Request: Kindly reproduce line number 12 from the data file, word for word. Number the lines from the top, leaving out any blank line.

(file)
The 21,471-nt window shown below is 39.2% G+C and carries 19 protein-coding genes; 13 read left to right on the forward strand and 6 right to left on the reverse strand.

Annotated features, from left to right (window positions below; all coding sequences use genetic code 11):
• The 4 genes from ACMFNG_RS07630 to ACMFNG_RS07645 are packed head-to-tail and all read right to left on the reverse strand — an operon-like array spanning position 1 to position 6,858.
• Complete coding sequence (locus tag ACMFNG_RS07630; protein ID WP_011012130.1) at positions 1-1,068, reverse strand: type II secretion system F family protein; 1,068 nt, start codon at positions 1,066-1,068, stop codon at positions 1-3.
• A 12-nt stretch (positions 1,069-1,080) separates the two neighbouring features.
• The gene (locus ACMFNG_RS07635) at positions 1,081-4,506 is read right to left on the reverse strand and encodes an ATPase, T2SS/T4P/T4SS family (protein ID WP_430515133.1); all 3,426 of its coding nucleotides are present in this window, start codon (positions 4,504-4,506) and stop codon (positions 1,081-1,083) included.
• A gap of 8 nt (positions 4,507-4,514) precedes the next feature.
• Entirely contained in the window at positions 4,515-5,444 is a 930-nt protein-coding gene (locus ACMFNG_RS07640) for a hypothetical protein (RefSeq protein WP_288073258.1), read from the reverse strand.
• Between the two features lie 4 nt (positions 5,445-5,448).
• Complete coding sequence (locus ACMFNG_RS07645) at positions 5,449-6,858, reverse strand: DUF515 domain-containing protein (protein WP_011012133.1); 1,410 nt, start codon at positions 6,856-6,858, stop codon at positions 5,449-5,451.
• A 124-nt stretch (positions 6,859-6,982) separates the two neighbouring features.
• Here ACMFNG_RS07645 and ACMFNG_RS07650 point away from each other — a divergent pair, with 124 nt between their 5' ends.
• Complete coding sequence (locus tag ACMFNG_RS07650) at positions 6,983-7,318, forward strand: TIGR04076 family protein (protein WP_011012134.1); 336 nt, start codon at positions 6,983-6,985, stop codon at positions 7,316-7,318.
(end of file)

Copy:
• Here ACMFNG_RS07645 and ACMFNG_RS07650 point away from each other — a divergent pair, with 124 nt between their 5' ends.